dcli 3.2.1 icon indicating copy to clipboard operation
dcli: ^3.2.1 copied to clipboard

Dart console SDK - write console (cli) apps/scripts using dart.


See the online documentation for DCli

DCli is an API and tooling for building cross platform command line (CLI) applications and scripts using the Dart programming language.

DCli - pronounced d-cli

Overview #

DCli is intended to to allow you to create Command Line (CLI) Applications from simple scripts to full blown CLI apps.

DCli is a great replacement for CLI apps that would have traditionally been built with Bash, C, python, ruby, Go, Rust ....

Whether its a 5 line Bash script or a 100,000 line production management system (like we run internally) DCli is the right place to start building your CLI infrastructure.

So why DCli? #

DCli is based on Dart which is a modern programming language that has a set of features that makes building CLI apps easy and reliable.

  • Dart and DCli are simple to learn
  • Compiled or JIT
  • Shebang support (run .dart scripts directly from the cli ./hello.dart)
  • Small transportable execs (from 10MB), Dart VM is NOT required on target system.
  • Typesafe language catches errors at compile time
  • Sound null safety reduces null pointer exceptions
  • Fast
  • Great development environment using vs-code
  • Local and Remote development/debugging
  • Cross platform supporting Linux/Windows/osx/arm

Example: #

#! /usr/bin/env dcli

import 'dart:io';
import 'package:dcli/dcli.dart';

void main() {
  var name = ask('name:', required: true, validator: Ask.alpha);
  print('Hello $name');


To run the above script called hello.dart:


So why is DCli different? #

DCli is based on the relatively new programming language; Dart.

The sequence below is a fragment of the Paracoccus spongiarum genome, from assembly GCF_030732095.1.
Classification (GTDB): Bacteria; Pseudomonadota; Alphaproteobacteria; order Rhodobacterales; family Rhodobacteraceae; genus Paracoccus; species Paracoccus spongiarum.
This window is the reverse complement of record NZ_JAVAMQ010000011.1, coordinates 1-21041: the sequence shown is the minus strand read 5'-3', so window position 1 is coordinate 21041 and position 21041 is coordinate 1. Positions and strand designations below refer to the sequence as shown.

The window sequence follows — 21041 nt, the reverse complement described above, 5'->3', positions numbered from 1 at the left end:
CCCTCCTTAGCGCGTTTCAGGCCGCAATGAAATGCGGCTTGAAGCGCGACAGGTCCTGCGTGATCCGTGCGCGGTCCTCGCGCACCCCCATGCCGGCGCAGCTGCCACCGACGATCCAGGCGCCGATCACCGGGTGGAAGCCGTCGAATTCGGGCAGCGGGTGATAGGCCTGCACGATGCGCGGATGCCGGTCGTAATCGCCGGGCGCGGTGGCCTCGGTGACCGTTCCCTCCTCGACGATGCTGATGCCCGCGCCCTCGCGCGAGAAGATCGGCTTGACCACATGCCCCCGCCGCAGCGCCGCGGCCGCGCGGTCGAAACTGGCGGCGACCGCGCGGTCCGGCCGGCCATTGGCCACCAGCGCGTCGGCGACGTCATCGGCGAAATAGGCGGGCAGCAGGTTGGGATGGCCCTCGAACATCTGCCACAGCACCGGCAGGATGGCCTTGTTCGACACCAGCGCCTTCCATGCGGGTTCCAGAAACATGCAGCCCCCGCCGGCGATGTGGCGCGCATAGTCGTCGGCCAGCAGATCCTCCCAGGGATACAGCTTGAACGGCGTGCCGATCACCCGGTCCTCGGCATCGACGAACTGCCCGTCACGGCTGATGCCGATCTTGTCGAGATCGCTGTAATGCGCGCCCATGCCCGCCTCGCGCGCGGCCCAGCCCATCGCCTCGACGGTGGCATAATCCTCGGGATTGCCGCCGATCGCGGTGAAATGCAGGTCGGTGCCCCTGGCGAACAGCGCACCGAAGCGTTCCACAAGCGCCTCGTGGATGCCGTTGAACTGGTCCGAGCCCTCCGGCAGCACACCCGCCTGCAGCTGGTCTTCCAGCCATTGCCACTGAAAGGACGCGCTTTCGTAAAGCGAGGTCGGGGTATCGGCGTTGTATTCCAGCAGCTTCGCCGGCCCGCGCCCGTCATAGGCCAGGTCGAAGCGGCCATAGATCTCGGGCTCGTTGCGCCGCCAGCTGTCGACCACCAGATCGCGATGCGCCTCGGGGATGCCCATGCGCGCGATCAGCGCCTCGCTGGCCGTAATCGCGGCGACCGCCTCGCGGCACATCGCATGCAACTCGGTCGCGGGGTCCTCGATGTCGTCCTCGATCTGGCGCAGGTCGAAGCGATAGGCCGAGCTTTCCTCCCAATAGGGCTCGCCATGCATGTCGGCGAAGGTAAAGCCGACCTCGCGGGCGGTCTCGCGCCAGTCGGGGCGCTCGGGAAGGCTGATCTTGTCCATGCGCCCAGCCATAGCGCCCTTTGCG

Dart is currently the fastest growing language on github and is the basis on which Flutter is built.

Ubuntu has just announced that Flutter will be the primary platform for building GUI's on Ubuntu and is currently working on replacing the Ubuntu installer using Flutter.

You can now use Dart to build GUI's on Android, IOS, Windows, OSX, Linux and the Web, server side applications and with DCli you can also target console apps.

Imagine the benefits of using a single language across you complete ecosystem.

Dart is a simple to learn, and uses the all too familiar 'C' style syntax. I've heard Dart described as the love child of Java and JavaScript. If you come from either of these environments you will find Dart easy to work with.

Being easy to learn also helps with the maintenance cycle of you CLI apps. You no longer need a specialised developer, as anyone that has even a vague familiarity with Java, Javascript or C, ... will be right at home with Dart in a couple of days.

Dart and DCli are easy to install; DCli makes it a breeze to create simple scripts and provides the tools to manage a script that started out as 100 lines but somehow grew to 10,000 lines.

Dart has is also a large and growing ecosystem of third party libraries that you can include in your CLI app with no more than an import statement and a dependency declaration.

Dart is fast and if you need even more speed it can be compiled to a single file executable that is portable between binary compatible machines.

# compile, install to the local PATH and run hello.dart

$> dcli compile --install hello.dart
$> hello
name: brett
Hello brett

# copy to a remote machine (where dart is NOT installed)
$> scp hello remote.domain.com:

# login to remote machine and run the app hello
$> ssh remote.domain.com
name: brett
Hello brett

You can use your favourite editor to create DCli scripts. Vi or VIM work fine but Visual Code is recommended.

Use Visual Code for the best development experience with Dart.

Visual Code with the dart-code extension provide a great development an debugging experience including the ability to develop and debug code on a remote server.

Contributing #

Read the contributing guide for details on how to get involved.